ACCURACY CONSIDERATIONS IN TANK SOUNDINGS AND ORB VOLUME RECORDING

Since there is an, often misconstrued, assumption that ORB measurements are bookkeeping records (as in the dollars have to add up), rather than engineering measurements, very significant disputes can arise when the numbers do not appear to “add up”.

As such, a methodology needs to be established with regard to shipboard tank measurement and recording that passes appropriate and reasonable engineering standards, which then can be applied to ORB volumes.This document establishes such a standard.

Recording conditions truthfully in the ORB can never get anybody in trouble therefore do not interpret and adjust records to make the ORB look “nice”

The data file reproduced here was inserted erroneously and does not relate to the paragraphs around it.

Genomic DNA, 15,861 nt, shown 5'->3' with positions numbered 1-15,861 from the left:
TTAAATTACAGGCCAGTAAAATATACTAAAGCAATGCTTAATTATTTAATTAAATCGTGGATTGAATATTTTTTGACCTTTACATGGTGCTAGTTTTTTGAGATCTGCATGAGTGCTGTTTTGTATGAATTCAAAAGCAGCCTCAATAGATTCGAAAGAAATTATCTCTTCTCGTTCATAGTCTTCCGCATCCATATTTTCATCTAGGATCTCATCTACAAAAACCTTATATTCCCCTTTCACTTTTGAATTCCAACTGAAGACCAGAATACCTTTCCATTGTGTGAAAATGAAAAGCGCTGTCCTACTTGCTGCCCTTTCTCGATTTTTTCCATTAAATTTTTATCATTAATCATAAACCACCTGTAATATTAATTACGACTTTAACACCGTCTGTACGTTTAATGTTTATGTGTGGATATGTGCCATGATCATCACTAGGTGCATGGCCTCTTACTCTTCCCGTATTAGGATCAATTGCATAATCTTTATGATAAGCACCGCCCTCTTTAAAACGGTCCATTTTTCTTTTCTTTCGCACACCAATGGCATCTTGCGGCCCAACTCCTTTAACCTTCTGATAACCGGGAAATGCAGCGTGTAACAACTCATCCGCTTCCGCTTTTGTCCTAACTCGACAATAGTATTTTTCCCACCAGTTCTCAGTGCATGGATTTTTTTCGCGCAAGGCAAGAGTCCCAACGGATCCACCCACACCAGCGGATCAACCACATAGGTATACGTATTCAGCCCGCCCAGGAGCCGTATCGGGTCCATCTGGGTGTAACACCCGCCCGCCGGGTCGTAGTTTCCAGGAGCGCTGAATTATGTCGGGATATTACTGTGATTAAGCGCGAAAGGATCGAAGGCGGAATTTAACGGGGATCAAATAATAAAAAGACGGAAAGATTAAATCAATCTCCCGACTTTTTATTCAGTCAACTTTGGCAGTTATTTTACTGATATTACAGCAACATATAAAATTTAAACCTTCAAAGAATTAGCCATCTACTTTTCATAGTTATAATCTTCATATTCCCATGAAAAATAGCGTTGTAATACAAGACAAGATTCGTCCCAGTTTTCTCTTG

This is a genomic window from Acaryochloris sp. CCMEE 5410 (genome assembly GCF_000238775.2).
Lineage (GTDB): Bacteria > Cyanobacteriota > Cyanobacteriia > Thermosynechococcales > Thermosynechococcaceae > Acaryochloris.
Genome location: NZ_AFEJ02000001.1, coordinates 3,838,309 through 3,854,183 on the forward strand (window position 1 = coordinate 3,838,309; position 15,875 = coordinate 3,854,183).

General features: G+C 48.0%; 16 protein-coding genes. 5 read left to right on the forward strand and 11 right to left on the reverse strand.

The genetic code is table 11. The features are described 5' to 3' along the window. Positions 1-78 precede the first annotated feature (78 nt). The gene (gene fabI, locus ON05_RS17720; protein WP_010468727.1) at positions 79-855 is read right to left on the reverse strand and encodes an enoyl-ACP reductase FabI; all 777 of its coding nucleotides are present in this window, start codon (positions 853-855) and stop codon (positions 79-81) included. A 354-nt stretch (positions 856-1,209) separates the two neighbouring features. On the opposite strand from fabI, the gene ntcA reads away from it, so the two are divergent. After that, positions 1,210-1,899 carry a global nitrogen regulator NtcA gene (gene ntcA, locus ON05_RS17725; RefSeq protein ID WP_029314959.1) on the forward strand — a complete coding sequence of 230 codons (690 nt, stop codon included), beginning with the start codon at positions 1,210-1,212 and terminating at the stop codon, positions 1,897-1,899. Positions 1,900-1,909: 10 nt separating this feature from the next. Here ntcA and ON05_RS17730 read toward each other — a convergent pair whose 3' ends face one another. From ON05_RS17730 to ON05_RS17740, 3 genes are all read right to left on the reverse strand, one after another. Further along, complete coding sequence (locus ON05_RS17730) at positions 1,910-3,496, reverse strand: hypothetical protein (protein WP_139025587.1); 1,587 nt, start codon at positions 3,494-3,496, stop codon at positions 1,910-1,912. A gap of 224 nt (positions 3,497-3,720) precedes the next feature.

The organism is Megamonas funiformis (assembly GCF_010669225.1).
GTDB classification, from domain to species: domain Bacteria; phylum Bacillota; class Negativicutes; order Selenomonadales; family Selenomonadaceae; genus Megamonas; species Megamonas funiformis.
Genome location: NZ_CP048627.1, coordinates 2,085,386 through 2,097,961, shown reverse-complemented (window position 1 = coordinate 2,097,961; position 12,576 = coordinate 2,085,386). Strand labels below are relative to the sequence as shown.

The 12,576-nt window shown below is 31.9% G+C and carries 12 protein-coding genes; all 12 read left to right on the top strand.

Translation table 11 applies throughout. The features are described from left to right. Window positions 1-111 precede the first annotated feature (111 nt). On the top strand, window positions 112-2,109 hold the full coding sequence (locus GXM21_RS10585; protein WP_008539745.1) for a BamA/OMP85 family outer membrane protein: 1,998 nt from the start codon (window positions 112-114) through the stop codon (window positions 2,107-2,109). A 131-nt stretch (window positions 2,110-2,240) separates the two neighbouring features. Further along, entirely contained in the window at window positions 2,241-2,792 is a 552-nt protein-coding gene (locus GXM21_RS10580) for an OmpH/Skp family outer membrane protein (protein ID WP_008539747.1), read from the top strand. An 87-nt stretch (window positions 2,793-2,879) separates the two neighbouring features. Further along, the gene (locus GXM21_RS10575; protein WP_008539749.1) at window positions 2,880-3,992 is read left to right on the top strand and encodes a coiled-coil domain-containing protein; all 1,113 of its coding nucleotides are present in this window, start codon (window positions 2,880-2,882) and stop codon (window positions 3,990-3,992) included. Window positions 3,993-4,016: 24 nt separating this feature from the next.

Basically it says the standard is record to the nearest tenth. So 3.0 + 0.02 = 3.0

The information is +/- 0.4 at best but is recorded to the nearest 0.1 so that results in an inherent inconsistency:

Worst case volume transfer accuracies are expected to be in the range of +/-0.4 cubic meters (+/-0.2 cubic meters level measurement plus +/-0.2 cubic meter conversion accuracy) in optimal conditions (no seaway, etc.). At the same time it is known that measurement accuracies of 0.01 cubic meters are not achievable even on the smallest tanks.

The above indicates that measurement recording to 0.1 cubic meters accuracy is barely achievable, and that on tank volume records, depending on the tank and conditions, the last digit (representing a tenth of a cubic meter, 100 liters) is inherently questionable.

It does seem like it would be helpful to have written guidance aboard that people could follow.